focus is picking

I have a stack of books to read. I have deadlines for some of them. I have personal learning needs for others of them.

I read several books at a time. I have them in every space I occupy. I carry them in my briefcase. I always have.

My problem is that by reading many, I seldom finish any. I sample and browse and skim and and lose track.

I’m realizing this week that if I want to meet my deadlines, I have to focus. I have to pick one book and finish it. And then pick another book. I’m trying to limit how many I carry with me.

I’m considering changing how I “always work” for the sake of getting something done.

So I’ll be reading The Prodigal God: Recovering the Heart of the Christian Faith by Tim Keller.

Then I’ll be reading Lost and Found: The Younger Unchurched and the Churches that Reach Them by Ed Stetzer (not published yet. That’s why I have it).

Then I’ll be reading … other books.

I’ll let you know how it goes.

And I’m curious, does focus always mean one thing at a time?

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Mark Forster describes the AutoFocus system which lists everything and has you pick one thing at a time. Feels friendlier to me, and less complicated, than David Allen’s Getting Things Done.

5 responses to “focus is picking

  1. I just ran across Mark Forster’s blog before I saw your article. I think Forster would say that you could read more than one book at a time as long as you have a plan to keep coming back to each of them. Little and often.

    Forster quotes Al Secunda saying “a minimum of 15 seconds work a day on any project will bring it to fruition.” I could believe that. When I don’t complete a project, it’s not because I give it some time but not enough, it’s because I quit giving it any time. If you commit to reading each book for at least 15 seconds a day, each book will get a lot more time than that most days and you’ll get through them all.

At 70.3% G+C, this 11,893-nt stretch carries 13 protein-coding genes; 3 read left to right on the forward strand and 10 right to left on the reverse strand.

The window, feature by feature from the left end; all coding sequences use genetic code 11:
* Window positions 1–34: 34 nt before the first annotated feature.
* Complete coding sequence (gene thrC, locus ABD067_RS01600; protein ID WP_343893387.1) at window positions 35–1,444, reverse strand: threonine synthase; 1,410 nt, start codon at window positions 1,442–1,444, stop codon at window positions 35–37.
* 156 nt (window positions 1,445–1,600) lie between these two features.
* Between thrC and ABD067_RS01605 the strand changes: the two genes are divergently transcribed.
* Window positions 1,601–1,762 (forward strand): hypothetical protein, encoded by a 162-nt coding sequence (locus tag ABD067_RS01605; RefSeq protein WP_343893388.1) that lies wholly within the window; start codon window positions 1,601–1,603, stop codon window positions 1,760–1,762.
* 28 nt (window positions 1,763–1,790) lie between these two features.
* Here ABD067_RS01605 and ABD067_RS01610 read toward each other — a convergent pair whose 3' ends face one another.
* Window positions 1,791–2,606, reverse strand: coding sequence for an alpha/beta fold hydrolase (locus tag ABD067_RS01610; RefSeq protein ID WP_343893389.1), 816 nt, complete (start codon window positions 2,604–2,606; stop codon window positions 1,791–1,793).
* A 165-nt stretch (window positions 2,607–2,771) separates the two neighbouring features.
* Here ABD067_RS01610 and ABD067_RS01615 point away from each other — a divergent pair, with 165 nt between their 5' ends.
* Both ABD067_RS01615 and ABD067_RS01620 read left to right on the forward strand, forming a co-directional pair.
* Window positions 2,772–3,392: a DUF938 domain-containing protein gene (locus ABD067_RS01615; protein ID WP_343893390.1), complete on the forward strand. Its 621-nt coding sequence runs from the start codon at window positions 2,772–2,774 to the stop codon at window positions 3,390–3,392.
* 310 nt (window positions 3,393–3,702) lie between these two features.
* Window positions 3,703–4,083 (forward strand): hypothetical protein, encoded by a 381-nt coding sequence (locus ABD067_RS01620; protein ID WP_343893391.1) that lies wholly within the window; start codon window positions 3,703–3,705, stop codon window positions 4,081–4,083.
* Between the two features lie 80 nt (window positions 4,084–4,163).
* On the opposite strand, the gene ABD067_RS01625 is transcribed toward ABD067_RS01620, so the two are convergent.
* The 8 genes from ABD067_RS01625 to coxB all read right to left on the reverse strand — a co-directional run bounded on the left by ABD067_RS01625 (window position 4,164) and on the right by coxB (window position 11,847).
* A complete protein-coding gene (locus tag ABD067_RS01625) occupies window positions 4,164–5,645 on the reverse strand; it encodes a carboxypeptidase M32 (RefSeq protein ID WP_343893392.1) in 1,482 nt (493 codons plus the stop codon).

2. Focusing on something will tune out everything else that you’re not focusing on, but what it’ll give you is clarity and true understanding. To me, focused reading means book + coffee + a place to hide away from other demands. Sometimes it’s a time of day ( early in the morning or late at night ), sometimes it’s a cafe tucked away in a street corner somewhere.

    I’ve always understood focus in the focus always demand sacrificing attention on some other things.

  3. I read several books at a time as well. Rarely finish a book for that reason, although I finished one tonight!

    A friend told me, “If I can’t finish a book, I figure I already got what I needed from it.” That’s just a different kind of focus.

  4. I am trying this rule. I can read multiple books but one 1 per category I cover in my life. So I can have:

    1 book to further my career
    1 health book,
    1 personal finance book,
    1 book for my soul (fiction, history or a hobby such as photography)
    1 spiritual book

    This way I only have 1 book to focus on when I’m working on that area of my life but I’m not limiting my growth.

    Oh, and of course the Bible, so I guess that makes 6 books.

  5. hmmm. Nice way to be thoughtful. What will be interesting is to see how much
    the categories blur.

    Thanks!